The insurance contract in its form AP337 obliges Allstate to pay for sudden and accidental direct physical loss to the insured home, except as limited or excluded. The insured's burden of proof in this case was simple and limited. He only needs to prove that he suffered a sudden and accidental direct physical loss, which he clearly had in the form of water damage to the insured dwelling. The burden shifted to Allstate to prove the applicability of the freezing result. The arguments for why Allstate did not have and could not meet this burden were as follows.
First, Illinois courts have defined "idle" as "usually empty or deprived content". 3 Because furniture, appliances, household items, personal items and other belongings were at home at the loss, the insured dwelling was not vacant.
Secondly, Illinois courts have defined "unoccupied" as "no one lived in the home or actually had use or possession of the dwelling at the loss." 4 The insured and his wife owned the insured dwelling. They took it continuously since they bought it. They lived there. It was their usual place of residence. And that was their home. Therefore, the insured home was not "insignificant" at the time of the water loss.
Although the insured and his wife were away from it for five days, such temporary absence did not make the home uninhabited, as the insured and his wife intended to return home, and they never abandoned or waived it during this five-day period . 5
Third, the loss of a frozen tube was not caused. The source of the water loss was a water supply pipe for the second floor bathroom drain. The insured saw what appeared to be a small film of ice along the back of the vanity compartment where the pipe left. He didn't see ice cream anywhere else in the home. After he had given up the water, the assured saw that the copper shut-off valve was disconnected from the water supply pipe. While the insured was not required to prove the cause of the loss in order to maintain his burden under the insurance contract, if the waterways were caused by a worn, defective or impaired copper shut-off valve, the coverage would still be made for water damage, since form AP337 covers direct physical damage from sudden and accidental discharge of water from a pipe system caused by wear, latent defect, deterioration or mechanical degradation.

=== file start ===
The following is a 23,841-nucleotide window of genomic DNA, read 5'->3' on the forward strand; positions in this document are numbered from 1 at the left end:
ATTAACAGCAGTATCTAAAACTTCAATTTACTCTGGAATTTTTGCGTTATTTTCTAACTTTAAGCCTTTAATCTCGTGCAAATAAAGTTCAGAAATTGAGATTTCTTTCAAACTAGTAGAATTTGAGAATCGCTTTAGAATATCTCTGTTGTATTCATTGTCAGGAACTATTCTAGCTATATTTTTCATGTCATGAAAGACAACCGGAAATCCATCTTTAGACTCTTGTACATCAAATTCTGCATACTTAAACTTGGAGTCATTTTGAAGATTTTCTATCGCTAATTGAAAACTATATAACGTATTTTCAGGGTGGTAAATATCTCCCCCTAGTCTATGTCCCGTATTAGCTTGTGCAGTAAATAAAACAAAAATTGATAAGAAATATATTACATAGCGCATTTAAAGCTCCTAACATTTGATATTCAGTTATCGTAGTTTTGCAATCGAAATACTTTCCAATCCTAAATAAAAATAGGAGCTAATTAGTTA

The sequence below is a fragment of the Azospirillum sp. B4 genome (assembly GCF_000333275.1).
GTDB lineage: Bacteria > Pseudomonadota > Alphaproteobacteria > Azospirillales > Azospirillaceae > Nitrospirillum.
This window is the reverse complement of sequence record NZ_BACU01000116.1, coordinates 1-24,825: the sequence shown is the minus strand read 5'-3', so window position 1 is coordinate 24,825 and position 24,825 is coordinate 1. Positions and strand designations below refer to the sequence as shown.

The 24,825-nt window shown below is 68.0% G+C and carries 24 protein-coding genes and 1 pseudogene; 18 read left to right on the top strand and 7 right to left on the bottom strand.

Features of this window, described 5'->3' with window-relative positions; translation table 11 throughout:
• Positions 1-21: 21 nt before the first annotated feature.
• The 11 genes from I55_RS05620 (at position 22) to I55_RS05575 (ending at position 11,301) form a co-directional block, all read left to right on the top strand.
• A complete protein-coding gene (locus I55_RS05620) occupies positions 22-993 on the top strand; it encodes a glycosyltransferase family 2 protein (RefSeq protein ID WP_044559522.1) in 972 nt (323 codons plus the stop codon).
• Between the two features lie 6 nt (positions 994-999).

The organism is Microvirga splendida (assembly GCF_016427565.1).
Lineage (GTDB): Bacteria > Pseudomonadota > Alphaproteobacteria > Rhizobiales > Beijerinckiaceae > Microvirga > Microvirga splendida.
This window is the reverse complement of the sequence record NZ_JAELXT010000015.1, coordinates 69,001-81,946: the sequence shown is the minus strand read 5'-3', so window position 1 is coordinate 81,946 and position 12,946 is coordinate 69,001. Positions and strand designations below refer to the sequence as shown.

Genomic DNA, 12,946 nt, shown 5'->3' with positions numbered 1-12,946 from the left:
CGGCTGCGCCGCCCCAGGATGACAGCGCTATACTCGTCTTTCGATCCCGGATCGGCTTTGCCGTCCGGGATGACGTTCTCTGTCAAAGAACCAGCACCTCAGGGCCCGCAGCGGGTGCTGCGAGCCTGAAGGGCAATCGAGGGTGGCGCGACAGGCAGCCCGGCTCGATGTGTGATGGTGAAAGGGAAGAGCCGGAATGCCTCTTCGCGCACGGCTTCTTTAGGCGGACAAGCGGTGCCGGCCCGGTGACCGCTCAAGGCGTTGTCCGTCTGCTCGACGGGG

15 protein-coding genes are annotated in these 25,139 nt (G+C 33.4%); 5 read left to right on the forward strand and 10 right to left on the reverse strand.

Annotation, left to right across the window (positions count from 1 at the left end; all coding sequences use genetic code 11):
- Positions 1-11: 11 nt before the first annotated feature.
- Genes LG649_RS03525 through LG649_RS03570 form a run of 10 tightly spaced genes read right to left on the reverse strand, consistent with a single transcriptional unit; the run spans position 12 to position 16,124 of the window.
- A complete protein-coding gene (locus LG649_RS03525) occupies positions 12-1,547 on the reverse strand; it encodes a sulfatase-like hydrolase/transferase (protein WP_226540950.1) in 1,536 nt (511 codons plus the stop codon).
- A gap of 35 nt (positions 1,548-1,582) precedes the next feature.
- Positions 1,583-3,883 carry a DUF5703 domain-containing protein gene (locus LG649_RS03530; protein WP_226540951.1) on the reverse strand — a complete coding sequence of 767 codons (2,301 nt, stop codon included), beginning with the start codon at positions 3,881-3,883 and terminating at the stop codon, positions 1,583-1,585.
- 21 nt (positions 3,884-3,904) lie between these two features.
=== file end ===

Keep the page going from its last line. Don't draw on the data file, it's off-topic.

Finally, and alternatively, even if the loss was caused by a frozen tube and even if the home was vacant or vacant at the time of the loss, reasonable efforts were made to maintain the heat in the insured dwelling which the insured did by setting the thermostat for the heat at 68 degrees. . Allstate position – that the insured did not maintain sufficient heat in the home to prevent freezing – is contrary to the express language of the freezing result, requiring only the insured to use reasonable care to maintain heat in the insured home, and not to maintain sufficient heat for to prevent freezing. In that respect, even when the temperature is set to a high degree as 68, pipes along outer walls and in unheated places can still freeze.
Not surprisingly, Allstate agreed to settle the case before the court decided on the summary judgment. When confronted with a freezing exclusion, read it, understand what triggers its potential application, such as leave or occupancy, and assure the insurer of the cause of the water loss if there is any doubt about the application for exclusion, for example, if the loss was caused by freezing or by another danger such as mechanical breakdown or latent defect.
1 ISO Form HO 00 03 05 11.
Reedy Industries, Inc. v. Hartford Ins. Co., Illinois 306 Ill.App.3d 989 (5th dist. 1999).
3 Lundquist v Allstate Ins. Co. 314, App.3d 240, 245 (2nd dist. 2000). Thompson v Green Garden Mut. Ins. Co. 261 App.3d 286, 291 (3rd dist. 1994).
5 Gash v. Home Ins. Co. 153 Ill. App. 31 (4th dist. 1890). See also Foley v. Sonoma County Farmers & # 39; Mut. Ins. Co. 115 P.2d 1 (Cal. 1941).